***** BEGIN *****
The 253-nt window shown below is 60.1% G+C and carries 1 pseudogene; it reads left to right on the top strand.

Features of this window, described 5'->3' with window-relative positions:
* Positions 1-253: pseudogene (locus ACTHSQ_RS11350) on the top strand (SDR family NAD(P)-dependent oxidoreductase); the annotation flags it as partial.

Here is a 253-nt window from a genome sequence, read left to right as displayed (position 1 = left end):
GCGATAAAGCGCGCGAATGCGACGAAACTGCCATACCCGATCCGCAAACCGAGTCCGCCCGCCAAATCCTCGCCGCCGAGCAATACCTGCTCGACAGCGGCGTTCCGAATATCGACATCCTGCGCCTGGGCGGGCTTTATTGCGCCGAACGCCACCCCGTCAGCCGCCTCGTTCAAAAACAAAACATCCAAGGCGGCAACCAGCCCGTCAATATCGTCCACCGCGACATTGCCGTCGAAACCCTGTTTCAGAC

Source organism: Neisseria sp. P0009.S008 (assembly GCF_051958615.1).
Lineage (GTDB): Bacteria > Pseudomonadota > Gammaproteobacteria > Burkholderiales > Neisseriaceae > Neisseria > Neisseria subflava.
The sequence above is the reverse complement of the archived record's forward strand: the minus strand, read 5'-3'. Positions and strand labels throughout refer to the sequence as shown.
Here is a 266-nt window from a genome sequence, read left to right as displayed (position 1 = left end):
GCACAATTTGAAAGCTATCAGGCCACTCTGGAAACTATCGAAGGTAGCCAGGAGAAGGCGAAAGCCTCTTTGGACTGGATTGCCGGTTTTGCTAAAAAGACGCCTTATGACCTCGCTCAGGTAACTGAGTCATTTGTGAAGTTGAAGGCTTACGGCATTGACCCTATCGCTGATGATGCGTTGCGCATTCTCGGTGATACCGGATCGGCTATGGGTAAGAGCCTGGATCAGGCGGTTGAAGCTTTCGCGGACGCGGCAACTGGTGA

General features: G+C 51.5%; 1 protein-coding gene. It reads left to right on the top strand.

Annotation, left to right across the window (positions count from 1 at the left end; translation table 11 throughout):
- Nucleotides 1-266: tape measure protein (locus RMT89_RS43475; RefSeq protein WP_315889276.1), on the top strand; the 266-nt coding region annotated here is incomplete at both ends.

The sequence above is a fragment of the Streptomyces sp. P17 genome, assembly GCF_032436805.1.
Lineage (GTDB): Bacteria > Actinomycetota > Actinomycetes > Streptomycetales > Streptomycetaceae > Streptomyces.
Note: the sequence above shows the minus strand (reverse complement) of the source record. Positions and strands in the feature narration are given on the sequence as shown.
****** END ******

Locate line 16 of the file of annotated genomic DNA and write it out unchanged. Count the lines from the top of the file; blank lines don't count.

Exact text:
Note: the sequence above shows the minus strand (reverse complement) of the source record. Positions and strands in the feature narration are given on the sequence as shown.